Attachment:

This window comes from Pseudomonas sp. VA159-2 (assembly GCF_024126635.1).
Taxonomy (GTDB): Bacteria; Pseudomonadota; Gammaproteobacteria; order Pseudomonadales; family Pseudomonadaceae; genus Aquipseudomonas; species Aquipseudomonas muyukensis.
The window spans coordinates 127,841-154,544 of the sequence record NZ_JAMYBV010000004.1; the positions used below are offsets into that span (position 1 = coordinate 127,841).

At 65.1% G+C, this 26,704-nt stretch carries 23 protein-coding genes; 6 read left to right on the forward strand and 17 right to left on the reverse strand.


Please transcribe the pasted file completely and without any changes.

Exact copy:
This window comes from Pseudomonas sp. VA159-2 (assembly GCF_024126635.1).
Taxonomy (GTDB): Bacteria; Pseudomonadota; Gammaproteobacteria; order Pseudomonadales; family Pseudomonadaceae; genus Aquipseudomonas; species Aquipseudomonas muyukensis.
The window spans coordinates 127,841-154,544 of the sequence record NZ_JAMYBV010000004.1; the positions used below are offsets into that span (position 1 = coordinate 127,841).

At 65.1% G+C, this 26,704-nt stretch carries 23 protein-coding genes; 6 read left to right on the forward strand and 17 right to left on the reverse strand.